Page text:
Posted in CANON LAW, CCC, MINI SERIES, PAPAL ENCYLICALS, PRACTISING CATHOLIC, QUOTES of the SAINTS, St Pope JOHN PAUL, The HOLY EUCHARIST

Mini Series – THE PRECEPTS OF THE CHURCH – First Precept

Mini Series – THE PRECEPTS OF THE CHURCH

These “precepts” are the most important laws of the Catholic Church.   They are meant for each of us.   Through her precepts the Church, our loving Mother and teacher, puts before our minds the minimum participation which is necessary to maintain our Catholic identity.

Recalling Our Lord’s words that the wise man “built his house upon the rock” (Matt 7:24), we can ask ourselves this Lent how far we are built on the rock of Christ, who is present in his Church and active in her life-giving sacraments, how firmly rooted we are in the community of faith which is the dwelling place of the Holy Spirit (see Acts 2:1-13).

The Precepts of the Church are to be found in the Catechism of the Catholic Church (CCC) Nos. 2042-2043.

First Precept:

“You shall attend Mass on Sundays

and Holy Days of Obligation and Rest from Servile Labour.”the precept of the church - first precept - 18 feb 2019

From the earliest times the Christians celebrated the Eucharist on the Day of the Lord’s resurrection (see Acts 20:7).   It is no surprise that the vision of St John in the book of Revelation, a vision deeply linked to the Christian liturgy, occurred “on the Lord’s Day” (Rev. 1:10).

St Justin Martyr (100-165), one of the first Church Fathers, wrote in about 150 AD:   “on the day called Sunday, all who live in cities or in the country gather together to one place …”.

He goes on to explain the reading of the Scriptures and the consecration of the bread and wine and concludes:  “Sunday is the day on which we all hold our common assembly, because it is the first day on which God … made the world and Jesus Christ our Saviour on the same day rose from the dead.”   Christians understood that, now, the Old Testament commandant to “remember the Sabbath day, to keep it holy” (Exod. 20:8) applied to Sunday rather than the Jewish Saturday.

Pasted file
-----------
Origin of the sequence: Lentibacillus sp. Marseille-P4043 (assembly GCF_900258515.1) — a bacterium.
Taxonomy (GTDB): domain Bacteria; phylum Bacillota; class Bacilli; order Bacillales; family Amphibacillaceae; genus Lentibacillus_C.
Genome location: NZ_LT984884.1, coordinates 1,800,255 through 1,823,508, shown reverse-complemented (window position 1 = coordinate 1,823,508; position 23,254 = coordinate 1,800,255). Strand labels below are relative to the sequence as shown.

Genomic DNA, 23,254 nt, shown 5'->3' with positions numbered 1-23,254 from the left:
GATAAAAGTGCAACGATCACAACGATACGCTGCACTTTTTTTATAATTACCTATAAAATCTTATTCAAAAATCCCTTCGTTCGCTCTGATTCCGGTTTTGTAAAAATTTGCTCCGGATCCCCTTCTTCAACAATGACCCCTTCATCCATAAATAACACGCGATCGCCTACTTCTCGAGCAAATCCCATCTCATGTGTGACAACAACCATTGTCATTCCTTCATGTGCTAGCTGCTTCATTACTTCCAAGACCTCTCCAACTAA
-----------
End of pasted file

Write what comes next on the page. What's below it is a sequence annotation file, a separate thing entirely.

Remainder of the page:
It was also clear to Christians that, developing the tradition of the Jews, the Christian sabbath calls for rest from our usual occupations, “to abstain from those labours and business concerns which impede the worship to be rendered to God, the joy which is proper to the Lord’s Day, or the proper relaxation of mind and body.”  (Code of Canon Law 1247).

The Catechism challenges us also when it adds:  “Christians will also sanctify Sunday by devoting time and care to their families and relatives, often difficult to do on other days of the week.” (CCC 2186)
Sunday is rightly a time for recreation, yet a Catholic must prioritise the Sunday Mass for the simple reason that God himself must be given first place.

The precept to be present at Mass on Sundays (or Saturday evening) is non-negotiable for Catholics – it is a “grave” obligation (CCC 2181).   If it happens that we fail to observe it through negligence or without a serious reason, we should confess it in the Sacrament of Reconciliation before receiving Holy Communion again.